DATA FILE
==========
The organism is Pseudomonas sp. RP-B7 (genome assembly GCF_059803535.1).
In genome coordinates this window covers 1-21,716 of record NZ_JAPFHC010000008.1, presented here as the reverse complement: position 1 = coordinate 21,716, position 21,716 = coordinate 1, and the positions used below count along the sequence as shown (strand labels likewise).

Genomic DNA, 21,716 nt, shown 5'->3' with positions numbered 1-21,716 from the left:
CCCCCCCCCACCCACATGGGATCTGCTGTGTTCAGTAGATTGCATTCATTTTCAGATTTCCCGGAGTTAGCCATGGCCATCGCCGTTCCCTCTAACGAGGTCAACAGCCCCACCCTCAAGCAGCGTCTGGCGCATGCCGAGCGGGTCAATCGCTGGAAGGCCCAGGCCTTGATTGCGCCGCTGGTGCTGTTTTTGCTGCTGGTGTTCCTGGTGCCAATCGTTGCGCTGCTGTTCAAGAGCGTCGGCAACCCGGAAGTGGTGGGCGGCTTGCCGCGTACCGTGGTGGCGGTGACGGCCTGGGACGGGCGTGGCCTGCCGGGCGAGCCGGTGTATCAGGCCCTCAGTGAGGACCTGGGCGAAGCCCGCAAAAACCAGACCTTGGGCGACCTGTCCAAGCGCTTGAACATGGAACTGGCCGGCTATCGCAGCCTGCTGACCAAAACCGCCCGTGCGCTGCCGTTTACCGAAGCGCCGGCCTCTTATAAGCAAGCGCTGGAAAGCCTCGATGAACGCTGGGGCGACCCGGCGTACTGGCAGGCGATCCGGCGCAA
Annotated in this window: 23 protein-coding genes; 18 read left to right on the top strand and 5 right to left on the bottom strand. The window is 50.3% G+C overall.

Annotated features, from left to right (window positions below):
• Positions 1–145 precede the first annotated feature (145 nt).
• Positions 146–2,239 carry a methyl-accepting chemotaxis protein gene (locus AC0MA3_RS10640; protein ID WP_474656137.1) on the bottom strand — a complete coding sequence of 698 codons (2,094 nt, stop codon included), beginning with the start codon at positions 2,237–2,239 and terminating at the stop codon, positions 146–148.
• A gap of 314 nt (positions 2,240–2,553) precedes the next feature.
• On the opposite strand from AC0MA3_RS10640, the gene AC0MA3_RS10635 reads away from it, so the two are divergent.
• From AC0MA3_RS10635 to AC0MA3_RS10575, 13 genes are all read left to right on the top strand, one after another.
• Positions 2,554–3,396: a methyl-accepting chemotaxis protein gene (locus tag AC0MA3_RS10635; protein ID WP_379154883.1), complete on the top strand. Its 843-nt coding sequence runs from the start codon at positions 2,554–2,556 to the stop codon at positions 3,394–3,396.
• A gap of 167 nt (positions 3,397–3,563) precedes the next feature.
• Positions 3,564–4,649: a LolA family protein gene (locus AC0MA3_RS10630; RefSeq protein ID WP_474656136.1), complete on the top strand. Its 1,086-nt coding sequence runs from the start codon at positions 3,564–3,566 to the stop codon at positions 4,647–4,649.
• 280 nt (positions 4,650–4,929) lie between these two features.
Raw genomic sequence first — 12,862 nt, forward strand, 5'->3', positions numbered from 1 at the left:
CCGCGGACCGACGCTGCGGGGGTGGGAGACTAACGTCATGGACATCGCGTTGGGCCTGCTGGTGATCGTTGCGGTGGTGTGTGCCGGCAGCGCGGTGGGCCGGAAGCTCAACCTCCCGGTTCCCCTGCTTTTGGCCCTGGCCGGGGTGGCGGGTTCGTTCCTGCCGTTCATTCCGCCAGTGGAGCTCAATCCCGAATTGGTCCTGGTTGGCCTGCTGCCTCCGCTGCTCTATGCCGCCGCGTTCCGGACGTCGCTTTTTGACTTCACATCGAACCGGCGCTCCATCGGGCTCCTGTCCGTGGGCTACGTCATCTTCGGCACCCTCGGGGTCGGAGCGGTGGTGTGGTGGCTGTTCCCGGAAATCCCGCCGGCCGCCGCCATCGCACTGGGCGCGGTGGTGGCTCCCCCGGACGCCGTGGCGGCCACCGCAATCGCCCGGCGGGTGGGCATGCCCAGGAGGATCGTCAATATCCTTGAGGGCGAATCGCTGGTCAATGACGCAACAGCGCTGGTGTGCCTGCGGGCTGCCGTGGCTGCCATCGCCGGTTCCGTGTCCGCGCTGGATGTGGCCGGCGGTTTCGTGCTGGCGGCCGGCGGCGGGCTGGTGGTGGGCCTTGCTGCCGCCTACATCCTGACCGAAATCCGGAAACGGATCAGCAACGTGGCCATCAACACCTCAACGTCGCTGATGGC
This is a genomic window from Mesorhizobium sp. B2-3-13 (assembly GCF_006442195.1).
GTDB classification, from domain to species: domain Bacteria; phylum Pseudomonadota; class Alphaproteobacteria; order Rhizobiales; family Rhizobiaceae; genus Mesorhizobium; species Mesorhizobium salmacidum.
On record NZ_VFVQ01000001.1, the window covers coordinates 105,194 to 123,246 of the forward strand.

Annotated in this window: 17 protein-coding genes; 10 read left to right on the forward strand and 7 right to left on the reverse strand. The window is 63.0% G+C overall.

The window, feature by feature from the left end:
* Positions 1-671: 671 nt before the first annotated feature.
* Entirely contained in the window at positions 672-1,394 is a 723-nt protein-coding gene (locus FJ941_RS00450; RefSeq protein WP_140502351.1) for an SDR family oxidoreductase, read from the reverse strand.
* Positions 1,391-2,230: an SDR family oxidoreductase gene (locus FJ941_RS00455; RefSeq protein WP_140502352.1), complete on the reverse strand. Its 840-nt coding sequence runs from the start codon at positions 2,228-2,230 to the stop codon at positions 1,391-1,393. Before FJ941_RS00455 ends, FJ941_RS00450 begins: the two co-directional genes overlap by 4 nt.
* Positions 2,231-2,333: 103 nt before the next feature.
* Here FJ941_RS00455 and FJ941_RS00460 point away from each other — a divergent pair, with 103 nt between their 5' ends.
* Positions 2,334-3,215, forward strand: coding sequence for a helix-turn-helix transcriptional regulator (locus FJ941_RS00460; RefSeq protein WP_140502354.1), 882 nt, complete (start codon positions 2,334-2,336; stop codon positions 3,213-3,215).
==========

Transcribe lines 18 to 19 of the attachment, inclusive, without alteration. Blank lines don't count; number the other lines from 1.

This is a genomic window from Mesorhizobium sp. B2-3-13 (assembly GCF_006442195.1).
GTDB classification, from domain to species: domain Bacteria; phylum Pseudomonadota; class Alphaproteobacteria; order Rhizobiales; family Rhizobiaceae; genus Mesorhizobium; species Mesorhizobium salmacidum.